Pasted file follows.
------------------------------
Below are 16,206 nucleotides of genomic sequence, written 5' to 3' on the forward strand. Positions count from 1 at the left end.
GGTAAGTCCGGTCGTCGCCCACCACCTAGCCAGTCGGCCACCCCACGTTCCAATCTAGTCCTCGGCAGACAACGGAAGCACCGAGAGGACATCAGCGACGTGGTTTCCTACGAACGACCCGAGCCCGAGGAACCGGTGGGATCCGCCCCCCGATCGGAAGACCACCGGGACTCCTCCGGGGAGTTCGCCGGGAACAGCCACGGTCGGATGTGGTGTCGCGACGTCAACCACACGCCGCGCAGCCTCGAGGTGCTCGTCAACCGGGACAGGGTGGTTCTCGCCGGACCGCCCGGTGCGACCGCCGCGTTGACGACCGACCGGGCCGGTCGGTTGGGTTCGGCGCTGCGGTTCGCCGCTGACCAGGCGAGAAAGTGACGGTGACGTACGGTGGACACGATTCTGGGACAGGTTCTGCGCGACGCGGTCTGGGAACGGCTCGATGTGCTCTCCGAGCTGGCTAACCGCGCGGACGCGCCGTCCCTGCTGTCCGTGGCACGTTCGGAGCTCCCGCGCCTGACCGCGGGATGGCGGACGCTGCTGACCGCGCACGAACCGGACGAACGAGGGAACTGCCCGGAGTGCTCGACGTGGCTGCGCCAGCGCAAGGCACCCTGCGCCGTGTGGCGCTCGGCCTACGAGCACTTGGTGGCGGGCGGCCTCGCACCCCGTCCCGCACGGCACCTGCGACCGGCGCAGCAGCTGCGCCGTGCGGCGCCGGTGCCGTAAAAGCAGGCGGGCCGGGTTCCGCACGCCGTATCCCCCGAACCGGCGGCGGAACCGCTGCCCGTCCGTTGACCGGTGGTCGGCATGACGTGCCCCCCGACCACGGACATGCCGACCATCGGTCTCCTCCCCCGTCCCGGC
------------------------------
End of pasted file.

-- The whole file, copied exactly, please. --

Below are 16,206 nucleotides of genomic sequence, written 5' to 3' on the forward strand. Positions count from 1 at the left end.
GGTAAGTCCGGTCGTCGCCCACCACCTAGCCAGTCGGCCACCCCACGTTCCAATCTAGTCCTCGGCAGACAACGGAAGCACCGAGAGGACATCAGCGACGTGGTTTCCTACGAACGACCCGAGCCCGAGGAACCGGTGGGATCCGCCCCCCGATCGGAAGACCACCGGGACTCCTCCGGGGAGTTCGCCGGGAACAGCCACGGTCGGATGTGGTGTCGCGACGTCAACCACACGCCGCGCAGCCTCGAGGTGCTCGTCAACCGGGACAGGGTGGTTCTCGCCGGACCGCCCGGTGCGACCGCCGCGTTGACGACCGACCGGGCCGGTCGGTTGGGTTCGGCGCTGCGGTTCGCCGCTGACCAGGCGAGAAAGTGACGGTGACGTACGGTGGACACGATTCTGGGACAGGTTCTGCGCGACGCGGTCTGGGAACGGCTCGATGTGCTCTCCGAGCTGGCTAACCGCGCGGACGCGCCGTCCCTGCTGTCCGTGGCACGTTCGGAGCTCCCGCGCCTGACCGCGGGATGGCGGACGCTGCTGACCGCGCACGAACCGGACGAACGAGGGAACTGCCCGGAGTGCTCGACGTGGCTGCGCCAGCGCAAGGCACCCTGCGCCGTGTGGCGCTCGGCCTACGAGCACTTGGTGGCGGGCGGCCTCGCACCCCGTCCCGCACGGCACCTGCGACCGGCGCAGCAGCTGCGCCGTGCGGCGCCGGTGCCGTAAAAGCAGGCGGGCCGGGTTCCGCACGCCGTATCCCCCGAACCGGCGGCGGAACCGCTGCCCGTCCGTTGACCGGTGGTCGGCATGACGTGCCCCCCGACCACGGACATGCCGACCATCGGTCTCCTCCCCCGTCCCGGC